Retinal 3',5'-cGMP phosphodiesterase (PDE) is located in photoreceptor outer segments and is an important enzyme in phototransduction.[2]

PDE in rod cells are oligomeric, made up of two heavy catalytic subunits, α (90 kDa) and β (85 kDa,) and two lighter inhibitory γ subunits (11 kDa each).[3][4]

PDE in rod cells are activated by transducin. Transducin is a G protein which upon GDP/GTP exchange in the transducin α subunit catalyzed by photolyzed rhodopsin. The transducin α subunit (Tα) is released from the β and γ complex and diffuses into the cytoplasmic solution to interact and activate PDE.

Activation by Tα

There are two proposed mechanisms for the activation of PDE. The first proposes that the two inhibitory subunits are differentially bound, sequentially removable and exchangeable between the native complex PDEαβγ2 and PDEαβ. GTP-bound-Tα removes the inhibitory γ subunits one at a time from the αβ catalytic subunits.[3] The second and more likely mechanism states that the GTP-Tα complex binds to the γ subunits but rather than dissociating from the catalytic subunits, it stays with the PDEαβ complex.[5][6] Binding of the GTP-Tα complex to the PDE γ subunits likely causes a conformational shift in the PDE, allowing better access to the site of cGMP hydrolysis on PDEαβ.[5]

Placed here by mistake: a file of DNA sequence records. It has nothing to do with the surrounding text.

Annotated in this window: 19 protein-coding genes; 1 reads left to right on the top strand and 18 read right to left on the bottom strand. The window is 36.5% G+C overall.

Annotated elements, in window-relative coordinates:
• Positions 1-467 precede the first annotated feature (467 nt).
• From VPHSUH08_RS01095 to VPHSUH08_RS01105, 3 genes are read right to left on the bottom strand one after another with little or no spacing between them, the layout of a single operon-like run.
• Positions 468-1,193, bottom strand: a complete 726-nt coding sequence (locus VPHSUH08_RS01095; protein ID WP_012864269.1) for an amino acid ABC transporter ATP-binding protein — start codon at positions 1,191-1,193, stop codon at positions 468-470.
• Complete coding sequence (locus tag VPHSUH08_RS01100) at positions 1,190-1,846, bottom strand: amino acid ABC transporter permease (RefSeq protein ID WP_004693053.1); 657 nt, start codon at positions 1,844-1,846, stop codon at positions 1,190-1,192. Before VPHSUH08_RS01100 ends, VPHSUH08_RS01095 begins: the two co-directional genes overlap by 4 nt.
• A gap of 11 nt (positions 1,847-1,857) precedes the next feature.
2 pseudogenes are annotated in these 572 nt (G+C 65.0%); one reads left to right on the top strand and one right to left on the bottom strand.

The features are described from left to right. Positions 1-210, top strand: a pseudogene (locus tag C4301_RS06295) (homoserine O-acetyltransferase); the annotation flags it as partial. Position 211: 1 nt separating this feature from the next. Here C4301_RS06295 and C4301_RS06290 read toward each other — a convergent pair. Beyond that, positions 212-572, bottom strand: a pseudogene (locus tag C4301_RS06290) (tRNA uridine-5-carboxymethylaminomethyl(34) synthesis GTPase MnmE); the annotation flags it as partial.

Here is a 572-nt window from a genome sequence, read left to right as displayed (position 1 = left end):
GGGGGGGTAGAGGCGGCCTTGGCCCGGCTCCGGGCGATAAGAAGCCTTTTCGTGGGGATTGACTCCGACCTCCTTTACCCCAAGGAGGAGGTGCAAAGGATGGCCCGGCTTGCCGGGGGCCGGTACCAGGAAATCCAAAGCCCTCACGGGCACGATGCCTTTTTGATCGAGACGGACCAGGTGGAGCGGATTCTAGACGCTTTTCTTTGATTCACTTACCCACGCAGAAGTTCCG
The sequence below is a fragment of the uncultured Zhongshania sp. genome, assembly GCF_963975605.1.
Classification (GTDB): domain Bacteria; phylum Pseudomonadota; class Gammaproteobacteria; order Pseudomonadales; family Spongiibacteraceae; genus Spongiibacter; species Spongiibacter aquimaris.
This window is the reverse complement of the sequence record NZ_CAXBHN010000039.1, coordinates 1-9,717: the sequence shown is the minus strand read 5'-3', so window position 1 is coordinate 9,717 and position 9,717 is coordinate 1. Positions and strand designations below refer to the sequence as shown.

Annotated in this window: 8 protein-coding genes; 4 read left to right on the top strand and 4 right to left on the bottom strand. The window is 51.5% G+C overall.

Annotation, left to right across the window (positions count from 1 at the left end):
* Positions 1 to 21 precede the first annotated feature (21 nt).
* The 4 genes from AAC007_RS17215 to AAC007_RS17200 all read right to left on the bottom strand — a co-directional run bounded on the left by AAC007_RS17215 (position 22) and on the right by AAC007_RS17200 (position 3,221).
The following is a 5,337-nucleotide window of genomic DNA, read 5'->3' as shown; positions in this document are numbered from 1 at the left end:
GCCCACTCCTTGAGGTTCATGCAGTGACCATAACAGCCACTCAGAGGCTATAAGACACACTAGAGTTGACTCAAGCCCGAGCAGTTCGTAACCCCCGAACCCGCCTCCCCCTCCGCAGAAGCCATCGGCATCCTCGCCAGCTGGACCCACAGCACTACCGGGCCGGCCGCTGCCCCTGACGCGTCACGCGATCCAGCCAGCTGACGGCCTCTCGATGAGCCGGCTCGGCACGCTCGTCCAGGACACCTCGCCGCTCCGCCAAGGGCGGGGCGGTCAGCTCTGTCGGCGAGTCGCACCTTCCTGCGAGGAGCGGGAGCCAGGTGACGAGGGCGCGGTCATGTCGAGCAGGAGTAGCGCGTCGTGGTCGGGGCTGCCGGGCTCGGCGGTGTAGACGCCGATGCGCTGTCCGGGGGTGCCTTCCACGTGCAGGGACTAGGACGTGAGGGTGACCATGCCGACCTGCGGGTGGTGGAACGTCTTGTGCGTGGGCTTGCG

The binding site for PDE α and β subunits are likely to be in the central region of the PDE γ subunits [4]. The C-terminal of the PDE γ subunit is likely to be involved in inhibition of PDE α and β subunits, the binding site for Tα and GTPase accelerating activity for the GTP-bound Tα.[6]